Black / black

takashimiike

Senior Member
italian
Buongiorno a tutti.

Nel libro che sto traducendo, l'autrice parla del primo ospedale psichiatrico del Texas (il Texas State Lunatic Asylum). Tra i suoi numerosi pazienti, c'erano diversi uomini di colore, ricoverati in un reparto diverso da quello riservato ai bianchi. Parlando dei primi, scrive:

"All of them [the patients] in Black pants and button-down shirts".

L'aggettivo "black" con l'iniziale maiuscola mi spinge a pensare che non siano "semplici" panataloni neri.

PS: siamo negli anni Quaranta del XX secolo.
 
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  • takashimiike

    Senior Member
    italian
    Capitalizing the B in Black people is a recent development. I can't see it making any sense in your context other than it being a typo.
    Sì, in effetti l'autrice scrive sempre Black people o Black man/woman... propendo anche io per il refuso. Grazie mille!
     
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    You little ripper!

    Senior Member
    Australian English
    I agree with rrose that it's a typo here. As for capitalising it in 'Black people':

    To B, or not to b? Why capitalize the 'B' in Black? | Matters of Fact

    In summer 2020, in response to the death of George Floyd and the rise of the Black Lives Matter movement, mainstream media did — virtually overnight — what it had resisted for decades. Henceforth, it was decreed by The New York Times, The Los Angeles Times, and many other media outlets (including this one), the adjective "black" would be capitalized. An historic Black neighborhood, not an historic black neighborhood.
     

    giginho

    Senior Member
    Italiano & Piemontese
    So, just to be sure to have undestood this correctly and to know how to write: will the "W" of white, for example, be capitalised as well?
     

    giginho

    Senior Member
    Italiano & Piemontese
    Thanks Charles. I think I'm too far away from this to properly understand, so I will abide by the grammatical rules you natives have decided.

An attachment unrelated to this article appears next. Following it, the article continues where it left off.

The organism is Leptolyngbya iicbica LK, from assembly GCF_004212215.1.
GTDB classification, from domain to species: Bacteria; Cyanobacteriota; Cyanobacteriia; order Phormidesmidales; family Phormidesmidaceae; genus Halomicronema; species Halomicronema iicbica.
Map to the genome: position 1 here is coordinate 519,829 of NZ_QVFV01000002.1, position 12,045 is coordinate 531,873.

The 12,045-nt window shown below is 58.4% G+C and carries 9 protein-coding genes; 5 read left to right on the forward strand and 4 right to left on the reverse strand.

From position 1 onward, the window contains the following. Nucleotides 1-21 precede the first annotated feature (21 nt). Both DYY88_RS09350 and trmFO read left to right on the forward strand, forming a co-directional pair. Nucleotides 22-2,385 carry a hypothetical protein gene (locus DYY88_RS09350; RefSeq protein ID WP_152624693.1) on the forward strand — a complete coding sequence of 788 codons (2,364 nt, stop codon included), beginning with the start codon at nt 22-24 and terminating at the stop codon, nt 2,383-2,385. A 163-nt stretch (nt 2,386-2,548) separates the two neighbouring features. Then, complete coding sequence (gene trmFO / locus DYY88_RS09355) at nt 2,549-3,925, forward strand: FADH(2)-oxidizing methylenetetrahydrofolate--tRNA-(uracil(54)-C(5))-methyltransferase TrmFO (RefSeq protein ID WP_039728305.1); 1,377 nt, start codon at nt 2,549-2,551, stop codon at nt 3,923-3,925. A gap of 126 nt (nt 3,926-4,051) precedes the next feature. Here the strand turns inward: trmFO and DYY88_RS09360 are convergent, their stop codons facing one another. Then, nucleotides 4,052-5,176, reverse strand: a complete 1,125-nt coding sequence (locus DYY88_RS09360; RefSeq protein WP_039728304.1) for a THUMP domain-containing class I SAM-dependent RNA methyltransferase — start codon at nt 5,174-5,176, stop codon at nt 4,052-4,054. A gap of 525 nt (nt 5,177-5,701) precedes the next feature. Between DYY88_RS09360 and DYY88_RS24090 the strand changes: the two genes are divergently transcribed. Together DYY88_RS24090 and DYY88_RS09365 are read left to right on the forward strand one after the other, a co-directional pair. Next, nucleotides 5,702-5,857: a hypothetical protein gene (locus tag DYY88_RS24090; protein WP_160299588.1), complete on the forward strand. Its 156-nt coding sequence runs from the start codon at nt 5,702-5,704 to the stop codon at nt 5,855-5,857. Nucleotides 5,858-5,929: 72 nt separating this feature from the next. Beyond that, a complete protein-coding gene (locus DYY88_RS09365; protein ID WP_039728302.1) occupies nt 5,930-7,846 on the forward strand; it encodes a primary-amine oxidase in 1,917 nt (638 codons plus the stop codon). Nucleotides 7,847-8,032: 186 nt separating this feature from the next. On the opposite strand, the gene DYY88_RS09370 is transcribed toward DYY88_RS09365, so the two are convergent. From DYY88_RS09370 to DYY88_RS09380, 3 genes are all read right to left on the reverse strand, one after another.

You little ripper!

    Senior Member
    Australian English
    Thanks Charles. I think I'm too far away from this to properly understand, so I will abide by the grammatical rules you natives have decided.
    I've read a few of those articles, gigi, but it seems there are no strict guidelines for capitalizing the 'w' for white people. Some are for it and some against it, so do what feels right for you. 🙂
     

    giginho

    Senior Member
    Italiano & Piemontese
    I've read what you've shared (thanks for that) and - as far as I was able to understand - it seems that if we capitalise only the B of Black and not the W of white, Black people would interpret it as "pulling the whites out of the context" assessing them as a standard.

    Now, this is getting far too complicated for my latin mind, so I will try to stay out these difficult choices!

    Anyway, thanks again Charles for your help!
     

    Sepia

    Senior Member
    High German/Danish
    Capitalizing the B in Black people is a recent development. I can't see it making any sense in your context other than it being a typo.

    Probably auto-"correct" again.

    I've read what you've shared (thanks for that) and - as far as I was able to understand - it seems that if we capitalise only the B of Black and not the W of white, Black people would interpret it as "pulling the whites out of the context" assessing them as a standard.

    Now, this is getting far too complicated for my latin mind, so I will try to stay out these difficult choices!